British Columbia

11 cases of COVID-19 confirmed in outbreak at Mission Institution

An outbreak of COVID-19 has hit a federal correctional facility in B.C., confirming the fears of prisoner and public health advocates who have been calling for the release of non-violent inmates during the pandemic.

Federal prison is now on lockdown to prevent further spread of the virus

Canada has about 100 COVID-19 cases among staff and inmates at provincial and federal prisons, according to the latest figures released. (Lars Hagberg/The Canadian Press)

An outbreak of COVID-19 has hit a federal correctional facility in B.C., confirming the fears of prisoner and public health advocates who have been calling for the release of non-violent inmates and those awaiting trial during the pandemic.

The medium-security Mission Institution now has 11 confirmed cases of COVID-19, all prisoners, according to Correctional Services Canada statistics.

Prison officials announced a lockdown late Wednesday afternoon in a news release saying meals will be delivered to inmates' cells. There will also be enhanced cleaning to limit the virus's spread. 

Thirty-six people have been tested at the prison, with 21 results still pending.

 'Public health issue'

Research by Justin Piché, an associate professor of criminology at the University of Ottawa, has revealed that unsanitary conditions, close quarters and number of prisoners with underlying chronic health conditions make COVID-19 particularly dangerous inside such institutions — and that danger can quickly spread to nearby communities.

"We need to fight the spread of COVID-19 by diverting and decarcerating as many people as possible, not just to protect prisoners, but also staff members who return home and to our communities," said Piché.

He noted the example of the Port-Cartier Institution in Quebec, where, on March 26, an employee tested positive for the novel coronavirus. Within days, a total of nine workers at the facility were home with mild symptoms of COVID-19.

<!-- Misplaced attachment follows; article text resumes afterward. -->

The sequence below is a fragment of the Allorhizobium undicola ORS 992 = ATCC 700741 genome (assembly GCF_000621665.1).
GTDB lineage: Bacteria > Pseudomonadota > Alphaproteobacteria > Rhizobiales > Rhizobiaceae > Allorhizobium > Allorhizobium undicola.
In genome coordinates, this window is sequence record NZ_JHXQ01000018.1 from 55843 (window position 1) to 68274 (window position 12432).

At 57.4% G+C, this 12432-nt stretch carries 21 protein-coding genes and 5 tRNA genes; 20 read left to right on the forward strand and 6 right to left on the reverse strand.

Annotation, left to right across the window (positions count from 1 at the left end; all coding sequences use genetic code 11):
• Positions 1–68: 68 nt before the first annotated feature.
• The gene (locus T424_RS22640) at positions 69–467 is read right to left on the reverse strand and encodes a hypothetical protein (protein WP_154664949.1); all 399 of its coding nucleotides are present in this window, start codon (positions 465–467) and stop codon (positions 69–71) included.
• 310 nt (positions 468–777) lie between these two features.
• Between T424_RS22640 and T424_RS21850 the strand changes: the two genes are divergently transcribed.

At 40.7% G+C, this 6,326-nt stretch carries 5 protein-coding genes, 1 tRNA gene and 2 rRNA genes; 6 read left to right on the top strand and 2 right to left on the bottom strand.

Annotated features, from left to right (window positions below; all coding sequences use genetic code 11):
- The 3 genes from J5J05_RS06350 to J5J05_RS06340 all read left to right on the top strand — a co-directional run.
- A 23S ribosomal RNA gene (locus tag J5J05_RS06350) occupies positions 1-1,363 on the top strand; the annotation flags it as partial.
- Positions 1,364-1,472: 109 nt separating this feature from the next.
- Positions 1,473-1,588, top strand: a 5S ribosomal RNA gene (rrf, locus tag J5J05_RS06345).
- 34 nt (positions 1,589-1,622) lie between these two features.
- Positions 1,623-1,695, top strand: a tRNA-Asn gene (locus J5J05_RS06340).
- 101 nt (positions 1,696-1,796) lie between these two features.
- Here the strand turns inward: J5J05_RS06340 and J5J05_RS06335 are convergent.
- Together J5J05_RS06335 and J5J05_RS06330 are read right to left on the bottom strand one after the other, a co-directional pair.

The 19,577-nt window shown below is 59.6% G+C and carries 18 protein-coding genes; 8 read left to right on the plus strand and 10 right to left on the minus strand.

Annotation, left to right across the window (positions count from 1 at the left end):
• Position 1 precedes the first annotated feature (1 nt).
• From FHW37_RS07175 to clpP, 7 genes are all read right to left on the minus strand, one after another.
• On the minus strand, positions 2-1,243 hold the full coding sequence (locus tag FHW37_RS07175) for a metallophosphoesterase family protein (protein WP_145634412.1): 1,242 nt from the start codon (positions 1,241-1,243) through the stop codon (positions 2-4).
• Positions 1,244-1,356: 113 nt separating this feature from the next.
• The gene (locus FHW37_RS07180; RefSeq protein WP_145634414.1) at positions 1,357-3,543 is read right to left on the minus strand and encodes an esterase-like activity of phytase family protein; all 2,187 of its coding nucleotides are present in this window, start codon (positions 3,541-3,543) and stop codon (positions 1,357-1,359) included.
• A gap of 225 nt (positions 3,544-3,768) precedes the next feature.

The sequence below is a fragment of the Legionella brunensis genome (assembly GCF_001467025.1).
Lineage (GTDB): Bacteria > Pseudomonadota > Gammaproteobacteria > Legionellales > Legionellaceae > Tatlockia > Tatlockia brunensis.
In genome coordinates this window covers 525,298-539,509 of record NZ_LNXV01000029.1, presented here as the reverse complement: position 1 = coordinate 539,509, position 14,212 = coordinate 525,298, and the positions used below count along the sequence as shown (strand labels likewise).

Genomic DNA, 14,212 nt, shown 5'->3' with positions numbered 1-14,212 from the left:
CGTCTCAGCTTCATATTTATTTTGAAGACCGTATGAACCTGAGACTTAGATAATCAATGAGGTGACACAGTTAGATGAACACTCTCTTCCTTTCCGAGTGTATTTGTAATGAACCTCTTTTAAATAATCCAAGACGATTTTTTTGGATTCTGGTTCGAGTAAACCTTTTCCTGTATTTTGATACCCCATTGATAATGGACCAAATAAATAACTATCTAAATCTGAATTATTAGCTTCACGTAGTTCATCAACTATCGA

Piché said this outbreak is now manifesting in the surrounding community, which is inevitable as prison staff head home.

"It's not just a prisoner health or a staff health issue — this is a public health issue," he said.

'Petri dish prisons'

Piché has also long urged correctional officials to release non-violent prisoners if possible.

Of the 1,800 prisoners in B.C. jails, Piché said 1,100 are awaiting trials or court hearings, so their cases are untested. Many involve non-violent crimes. 

Piché said their health is being unnecessarily put at risk.

"There are likely dozens, if not hundreds, of people who could be safely let out into the community immediately who could socially isolate at home instead of being in these petri dish prisons," he said.

There are 35 case of COVID-19 among Canadian inmates in federal institutions and six in provincial.

One of the latter is a prisoner at the Okanagan Correctional Centre in Oliver, B.C., whose diagnosis was confirmed April 1. That prisoner's symptoms were mild and no one else in their unit was symptomatic, according to a spokesperson for B.C.'s Ministry of Public Safety and Solicitor General.

Across the country, Correctional Services confirmed Wednesday that 60 staff at Canadian prisons have tested positive for COVID-19. 

None are in B.C., according to a spokesperson for the province.

About the Author

Yvette Brend is a CBC Vancouver journalist. Yvette.Brend@CBC.ca @ybrend

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